This has to be much more than a token listening exercise, people want more than just being listened to, they want to be heard. They want to have the confidence that their concerns will be taken seriously and that any future police plan will start to address those issues.

In this exercise the PCC must be open and inclusive and truthful about the limitations, especially of resources, that exist.

The PCC must also ensure that all, not just the loudest voices are heard.

I am convinced that by working closely with communities, especially as they see that their input is being heard and is making a difference, supporting our police officers in their really tough job of keeping us all safe, we can make the county a better and safer place to live.

I am fully committed to this approach to the role as I am convinced it will improve policing and reduce crime.

One of the big challenges for any PCC will be engagement with young people who often have little or no representation on local bodies; I believe we should explore the possibility of creating a young police and crime commissioner to champion young people’s engagement with the police.

I will deliver a policing plan that:

- Defends frontline services

- Equally addresses the differing needs of our rural and urban communities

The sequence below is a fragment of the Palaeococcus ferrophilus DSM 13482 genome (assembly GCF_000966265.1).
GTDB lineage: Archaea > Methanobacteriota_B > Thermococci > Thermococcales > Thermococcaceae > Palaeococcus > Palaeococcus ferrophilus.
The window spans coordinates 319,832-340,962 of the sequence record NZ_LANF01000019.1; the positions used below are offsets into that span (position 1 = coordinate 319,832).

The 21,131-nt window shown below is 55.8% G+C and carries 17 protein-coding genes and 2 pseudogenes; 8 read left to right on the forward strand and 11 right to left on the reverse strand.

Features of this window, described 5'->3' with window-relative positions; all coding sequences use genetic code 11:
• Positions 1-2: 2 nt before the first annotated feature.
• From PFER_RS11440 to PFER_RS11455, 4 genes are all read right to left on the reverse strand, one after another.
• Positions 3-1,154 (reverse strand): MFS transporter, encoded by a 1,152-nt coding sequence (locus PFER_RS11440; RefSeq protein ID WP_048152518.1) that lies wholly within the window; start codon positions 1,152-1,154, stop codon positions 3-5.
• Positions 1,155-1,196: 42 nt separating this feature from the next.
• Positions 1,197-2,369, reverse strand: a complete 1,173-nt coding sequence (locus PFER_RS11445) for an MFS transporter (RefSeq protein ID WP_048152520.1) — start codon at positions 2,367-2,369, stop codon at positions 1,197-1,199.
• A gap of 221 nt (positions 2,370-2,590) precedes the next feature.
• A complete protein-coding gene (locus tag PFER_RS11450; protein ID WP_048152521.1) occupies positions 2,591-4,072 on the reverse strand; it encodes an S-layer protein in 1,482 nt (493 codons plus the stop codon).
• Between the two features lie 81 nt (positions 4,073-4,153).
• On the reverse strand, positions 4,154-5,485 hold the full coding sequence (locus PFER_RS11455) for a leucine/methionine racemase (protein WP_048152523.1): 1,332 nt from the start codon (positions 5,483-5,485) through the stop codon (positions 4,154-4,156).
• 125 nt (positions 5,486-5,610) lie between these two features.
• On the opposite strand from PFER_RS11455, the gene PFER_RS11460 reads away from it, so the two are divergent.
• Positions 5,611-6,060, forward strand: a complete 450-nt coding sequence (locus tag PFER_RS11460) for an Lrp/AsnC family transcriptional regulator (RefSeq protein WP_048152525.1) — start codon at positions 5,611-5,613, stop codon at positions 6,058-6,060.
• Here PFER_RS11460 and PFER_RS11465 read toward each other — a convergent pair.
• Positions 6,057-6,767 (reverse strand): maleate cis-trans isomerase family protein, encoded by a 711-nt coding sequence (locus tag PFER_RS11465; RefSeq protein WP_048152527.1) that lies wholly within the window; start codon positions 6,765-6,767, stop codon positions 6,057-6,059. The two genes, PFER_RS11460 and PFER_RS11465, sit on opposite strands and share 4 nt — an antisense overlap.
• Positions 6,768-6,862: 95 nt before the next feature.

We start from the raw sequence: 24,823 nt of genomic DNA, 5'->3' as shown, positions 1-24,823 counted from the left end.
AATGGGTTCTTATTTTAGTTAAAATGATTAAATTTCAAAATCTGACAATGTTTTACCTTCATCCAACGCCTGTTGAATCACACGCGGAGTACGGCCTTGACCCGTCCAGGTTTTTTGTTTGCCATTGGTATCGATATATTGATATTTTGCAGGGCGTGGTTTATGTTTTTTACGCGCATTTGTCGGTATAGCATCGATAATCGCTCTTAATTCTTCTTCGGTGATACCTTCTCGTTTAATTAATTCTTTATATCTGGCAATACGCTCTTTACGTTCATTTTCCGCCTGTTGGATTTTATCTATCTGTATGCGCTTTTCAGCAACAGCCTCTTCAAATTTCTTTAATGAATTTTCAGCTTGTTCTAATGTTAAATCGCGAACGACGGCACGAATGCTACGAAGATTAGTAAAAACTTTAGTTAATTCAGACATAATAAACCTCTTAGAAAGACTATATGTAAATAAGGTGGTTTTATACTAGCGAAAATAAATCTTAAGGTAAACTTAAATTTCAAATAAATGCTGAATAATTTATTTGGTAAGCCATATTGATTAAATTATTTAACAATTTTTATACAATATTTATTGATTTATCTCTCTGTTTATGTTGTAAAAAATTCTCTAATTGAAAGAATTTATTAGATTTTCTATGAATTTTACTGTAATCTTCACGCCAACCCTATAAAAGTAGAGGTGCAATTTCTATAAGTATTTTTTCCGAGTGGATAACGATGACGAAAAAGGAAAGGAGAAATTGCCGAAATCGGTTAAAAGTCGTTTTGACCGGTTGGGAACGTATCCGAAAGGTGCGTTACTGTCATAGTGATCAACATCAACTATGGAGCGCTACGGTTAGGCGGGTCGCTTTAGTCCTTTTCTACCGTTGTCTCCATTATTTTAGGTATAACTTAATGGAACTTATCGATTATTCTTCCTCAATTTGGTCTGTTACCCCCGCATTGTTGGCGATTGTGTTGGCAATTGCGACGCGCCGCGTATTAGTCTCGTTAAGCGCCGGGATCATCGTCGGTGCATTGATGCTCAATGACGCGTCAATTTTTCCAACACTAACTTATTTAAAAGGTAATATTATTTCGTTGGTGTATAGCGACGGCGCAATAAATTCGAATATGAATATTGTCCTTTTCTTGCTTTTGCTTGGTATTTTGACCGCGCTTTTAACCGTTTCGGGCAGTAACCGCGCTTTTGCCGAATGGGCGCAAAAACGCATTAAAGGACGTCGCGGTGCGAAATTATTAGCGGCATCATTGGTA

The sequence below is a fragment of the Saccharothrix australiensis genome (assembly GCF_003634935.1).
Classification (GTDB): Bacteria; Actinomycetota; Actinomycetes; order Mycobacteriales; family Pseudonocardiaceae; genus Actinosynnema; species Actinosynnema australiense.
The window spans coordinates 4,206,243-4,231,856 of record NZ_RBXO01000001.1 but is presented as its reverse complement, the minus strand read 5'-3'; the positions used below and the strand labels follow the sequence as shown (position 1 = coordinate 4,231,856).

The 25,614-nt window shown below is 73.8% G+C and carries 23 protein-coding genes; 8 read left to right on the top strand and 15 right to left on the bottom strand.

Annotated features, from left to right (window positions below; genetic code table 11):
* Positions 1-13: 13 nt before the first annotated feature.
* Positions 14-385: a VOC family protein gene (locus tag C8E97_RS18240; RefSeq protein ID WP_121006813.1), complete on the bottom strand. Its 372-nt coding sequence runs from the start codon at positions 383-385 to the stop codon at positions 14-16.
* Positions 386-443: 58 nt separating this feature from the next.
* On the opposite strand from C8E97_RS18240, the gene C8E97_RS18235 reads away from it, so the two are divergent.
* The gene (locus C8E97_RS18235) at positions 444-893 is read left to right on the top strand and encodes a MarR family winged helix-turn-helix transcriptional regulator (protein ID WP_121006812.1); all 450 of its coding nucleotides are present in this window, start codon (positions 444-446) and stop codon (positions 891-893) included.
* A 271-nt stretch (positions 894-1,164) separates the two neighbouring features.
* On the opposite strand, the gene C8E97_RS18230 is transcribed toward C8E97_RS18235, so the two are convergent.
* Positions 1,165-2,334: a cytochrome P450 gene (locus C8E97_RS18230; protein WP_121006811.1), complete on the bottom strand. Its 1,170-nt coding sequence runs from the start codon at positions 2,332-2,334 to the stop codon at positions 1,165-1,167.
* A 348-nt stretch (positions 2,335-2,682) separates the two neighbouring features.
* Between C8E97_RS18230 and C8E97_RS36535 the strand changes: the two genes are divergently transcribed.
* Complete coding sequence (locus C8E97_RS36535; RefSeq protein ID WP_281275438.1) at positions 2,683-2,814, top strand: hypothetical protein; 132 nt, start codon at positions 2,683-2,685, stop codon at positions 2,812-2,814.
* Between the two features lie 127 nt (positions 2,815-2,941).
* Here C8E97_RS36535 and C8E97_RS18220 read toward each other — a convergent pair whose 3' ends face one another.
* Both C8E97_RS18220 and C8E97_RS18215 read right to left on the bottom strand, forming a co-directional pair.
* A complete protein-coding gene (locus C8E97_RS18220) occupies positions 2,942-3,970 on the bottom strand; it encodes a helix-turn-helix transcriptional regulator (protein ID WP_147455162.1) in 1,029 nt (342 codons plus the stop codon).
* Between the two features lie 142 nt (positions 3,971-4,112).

- Protects victims and witnesses

- Enables local people to work actively with the police to ensure communities are safe and secure

- Helps build a sense of public respect and solidarity

- Lets the police keep up with modern technology;

- Is open to adopting new professional methods and ideas

- Maintains a fully functional police station with custody suite in central Lincoln

- Scrutinises thoroughly G4S’ involvement in the policing of the county

- Maintains protection for wildlife.

Alan Hardwick (Ind)

The election of Police and Crime Commissioners will herald the greatest change in policing in this country for more than a century. A new beginning, but still with an old problem to tackle – money. Or rather, the lack of it thanks to government cuts.

The Police Authority and the Chief Constable have worked hard and successfully to ensure an efficient and effective service with an ever-decreasing budget. Our splendid officers and staff have risen to the challenge. But surely enough is enough? I don’t want communities to lose police stations and I don’t want us to lose any more police officers or support staff. On the contrary, I want to strengthen neighbourhood policing teams.